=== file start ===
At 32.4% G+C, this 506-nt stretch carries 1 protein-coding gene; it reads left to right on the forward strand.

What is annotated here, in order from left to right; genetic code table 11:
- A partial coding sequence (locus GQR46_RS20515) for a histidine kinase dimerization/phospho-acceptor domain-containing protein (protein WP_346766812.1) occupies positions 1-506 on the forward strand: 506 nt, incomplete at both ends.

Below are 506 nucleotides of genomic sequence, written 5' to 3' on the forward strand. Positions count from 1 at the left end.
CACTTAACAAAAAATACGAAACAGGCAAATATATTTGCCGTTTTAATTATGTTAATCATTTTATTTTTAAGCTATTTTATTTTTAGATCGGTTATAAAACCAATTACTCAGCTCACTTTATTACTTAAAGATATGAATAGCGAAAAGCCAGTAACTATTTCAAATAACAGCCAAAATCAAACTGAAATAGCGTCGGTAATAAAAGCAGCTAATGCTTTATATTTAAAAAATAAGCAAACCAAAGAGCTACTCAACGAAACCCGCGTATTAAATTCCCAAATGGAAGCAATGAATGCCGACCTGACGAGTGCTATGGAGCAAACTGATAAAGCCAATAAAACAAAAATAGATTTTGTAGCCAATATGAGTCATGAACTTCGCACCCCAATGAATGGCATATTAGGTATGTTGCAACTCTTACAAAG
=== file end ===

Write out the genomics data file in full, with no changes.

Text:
At 32.4% G+C, this 506-nt stretch carries 1 protein-coding gene; it reads left to right on the forward strand.

What is annotated here, in order from left to right; genetic code table 11:
- A partial coding sequence (locus GQR46_RS20515) for a histidine kinase dimerization/phospho-acceptor domain-containing protein (protein WP_346766812.1) occupies positions 1-506 on the forward strand: 506 nt, incomplete at both ends.

Below are 506 nucleotides of genomic sequence, written 5' to 3' on the forward strand. Positions count from 1 at the left end.
CACTTAACAAAAAATACGAAACAGGCAAATATATTTGCCGTTTTAATTATGTTAATCATTTTATTTTTAAGCTATTTTATTTTTAGATCGGTTATAAAACCAATTACTCAGCTCACTTTATTACTTAAAGATATGAATAGCGAAAAGCCAGTAACTATTTCAAATAACAGCCAAAATCAAACTGAAATAGCGTCGGTAATAAAAGCAGCTAATGCTTTATATTTAAAAAATAAGCAAACCAAAGAGCTACTCAACGAAACCCGCGTATTAAATTCCCAAATGGAAGCAATGAATGCCGACCTGACGAGTGCTATGGAGCAAACTGATAAAGCCAATAAAACAAAAATAGATTTTGTAGCCAATATGAGTCATGAACTTCGCACCCCAATGAATGGCATATTAGGTATGTTGCAACTCTTACAAAG